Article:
Category: Philosophy


Mythological Creatures from Dante’s Inferno

The Inferno (Hell) is the first part of The Divine Comedy, followed by the Purgatorio (Purgatory) and Paradiso (Heaven). It is a classic Christian theological text that uses strong poetic imagination and allegorical allusion.  Though originally written in Italian between 1308 and 1321 AD, the work is widely translated and its themes are drawn upon by generations of writers since.  Written in first person narrative, the comedy is about the imaginative events and experiences of Dante (and his companion poet Virgil) as he traverses through Inferno, Purgatorio and Paradiso in his afterlife. Dante meets both mythological and real people during his long voyage.  He also comes across mythological creatures that pose moral dilemmas and questions to him.  By successfully resolving such challenges, Dante (and by extension anyone with faith in Christ) steadily attains spiritual salvation.  The rest of this essay will dwell on the mythological . . . Read More

Continue Reading

St. Augustine’s spiritual journey of divine reverence as evidenced in his Confessions

Although Augustine of Hippo’s early life was disordered and undisciplined, his adult life is marked by maturity and spiritual searching.  His steadfast spiritual journey – one identified with penance and dedication – will lead him to a profound understanding of the message of Christ.  He attains a refined reverence for the omnipotent will of God.  Although St. Augustine lived at an age that was far removed from St. Francis Assisi’s, some of the values cherished and preached by the latter is easily applicable to the former’s life. Reverence is one such Franciscan value that is represented by Augustine’s lifelong spiritual journey. The rest of this essay will highlight this connection by citing relevant passages from the Confessions as well as scholarly commentary given upon it.

One of the early influences on St. Augustine was the Greek theologian Plotinus, whose famous words ‘alone with the Alone’ made an impact on the young aspirant. This peculiar theory . . . Read More

Continue Reading

What have been the prevailing creationist/intelligent design explanations for the origin and development of organic beings and how have these views been challenged by Darwin’s theory of evolution?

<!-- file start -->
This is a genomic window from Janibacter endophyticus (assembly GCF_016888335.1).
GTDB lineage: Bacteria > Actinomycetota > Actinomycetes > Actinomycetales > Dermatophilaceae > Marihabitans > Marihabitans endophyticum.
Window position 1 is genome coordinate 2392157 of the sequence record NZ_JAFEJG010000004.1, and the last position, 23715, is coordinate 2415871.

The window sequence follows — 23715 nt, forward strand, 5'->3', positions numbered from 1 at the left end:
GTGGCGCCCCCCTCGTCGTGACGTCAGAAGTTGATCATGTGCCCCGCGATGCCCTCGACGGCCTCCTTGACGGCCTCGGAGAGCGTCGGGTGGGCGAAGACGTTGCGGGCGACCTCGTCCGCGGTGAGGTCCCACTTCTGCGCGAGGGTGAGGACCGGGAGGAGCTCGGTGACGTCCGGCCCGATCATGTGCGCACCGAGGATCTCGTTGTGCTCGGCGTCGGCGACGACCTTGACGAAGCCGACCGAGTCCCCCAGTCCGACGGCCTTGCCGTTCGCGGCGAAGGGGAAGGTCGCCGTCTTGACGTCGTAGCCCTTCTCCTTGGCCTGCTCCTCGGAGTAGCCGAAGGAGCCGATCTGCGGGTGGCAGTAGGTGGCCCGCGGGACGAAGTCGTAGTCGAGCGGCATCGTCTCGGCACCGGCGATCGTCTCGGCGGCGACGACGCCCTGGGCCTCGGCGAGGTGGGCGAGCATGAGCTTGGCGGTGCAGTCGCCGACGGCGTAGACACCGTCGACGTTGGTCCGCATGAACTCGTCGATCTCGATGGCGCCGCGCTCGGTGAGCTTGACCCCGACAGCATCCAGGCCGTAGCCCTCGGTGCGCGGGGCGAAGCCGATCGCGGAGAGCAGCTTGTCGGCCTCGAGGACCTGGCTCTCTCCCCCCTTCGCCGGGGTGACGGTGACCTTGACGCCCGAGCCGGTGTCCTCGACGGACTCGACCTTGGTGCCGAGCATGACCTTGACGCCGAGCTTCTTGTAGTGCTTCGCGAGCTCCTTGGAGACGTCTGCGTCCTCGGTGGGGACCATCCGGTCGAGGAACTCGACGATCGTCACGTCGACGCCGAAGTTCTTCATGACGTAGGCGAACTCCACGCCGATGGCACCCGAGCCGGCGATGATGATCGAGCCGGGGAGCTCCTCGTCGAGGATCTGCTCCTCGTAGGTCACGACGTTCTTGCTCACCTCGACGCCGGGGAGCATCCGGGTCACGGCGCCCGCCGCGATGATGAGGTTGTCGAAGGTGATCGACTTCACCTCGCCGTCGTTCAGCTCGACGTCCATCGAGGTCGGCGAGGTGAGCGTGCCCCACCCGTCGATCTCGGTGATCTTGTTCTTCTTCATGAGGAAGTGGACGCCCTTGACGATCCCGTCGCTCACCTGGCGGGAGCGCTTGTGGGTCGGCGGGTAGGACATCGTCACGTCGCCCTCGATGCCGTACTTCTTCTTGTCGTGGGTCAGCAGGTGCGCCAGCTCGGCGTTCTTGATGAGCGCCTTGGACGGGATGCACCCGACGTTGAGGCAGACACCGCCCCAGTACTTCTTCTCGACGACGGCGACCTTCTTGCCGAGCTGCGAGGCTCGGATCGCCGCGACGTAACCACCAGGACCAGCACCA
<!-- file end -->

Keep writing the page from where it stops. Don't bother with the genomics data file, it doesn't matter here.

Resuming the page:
Charles Darwin’s publication of the theory of evolution through natural selection is one of the pivotal moments in the history of science. But the theory was unveiled only in the middle of 19th century, by when great strides have already been made in other fields of science. Yet, when compared to the complexity and cumbersomeness of theories in the fields of astronomy, quantum physics or discrete mathematics, Darwin’s theory is remarkable for its simplicity.  Despite this fact the theory has generated a lot of controversy – both among the general public and among intellectuals. Leading the aggression are the religiously orthodox, who see a threat to the tenets of their faith. To overcome their insecurities they adopt one of two approaches. First, they try to reject evolution as valid scientific theory for want of adequate evidence supporting it. When this fails, they co-opt the theory into a religious understanding and project the process of evolution as God’s . . . Read More

Continue Reading

How might a theological anthropology enable Christians to resist ideologies of racial oppression in church and society?

Introduction

Despite Christian doctrine’s claims of all men being created in the image of God, the Church has historically been guilty of racial discrimination.  The very notion of slavery goes against Christian theology.  Western Christianity has especially failed to adequately interfere with this social malice in the centuries past.  In contrast, among cultures of the newer churches around the world there is more communal harmony and acceptance. This is evident in indigenous peoples from less materialistic and less consumerist cultures that practice Christianity.  There, we find “traditions of cherishing every creature, however small, and of living in close and respectful relationship with the earth itself. Openness to traditions like this could lead the church into a renewed relationship with the Creator and the creation, and to a deeper respect for life itself.” (McRae-McMahon, 1998)  This essay will elaborate how theological . . . Read More

Continue Reading

New perspectives on Education & Philosophy: Realism

Realism: Summary

Students are encouraged to think critically and creatively. Teachers, instead of spoon-feeding all concepts and course content, give a fair degree of liberty for students to find their own individualized style of learning. They prompt students to find equilibrium in the interaction between the organism and the environment. There is a focus on student experience and taking social action for solving real problems.

Realism: Synthesis & Response

Realism is a relevant philosophy of schooling even today. The prevalent system of education does not mould students into well-rounded and socially-conscious individuals. The emphasis is too much on grades and individual excellence. Being part of the current education system I can clearly see what Realism offers. Under this system of education student co-operation is given more importance compared to student competition. This is not the case in the current system where . . . Read More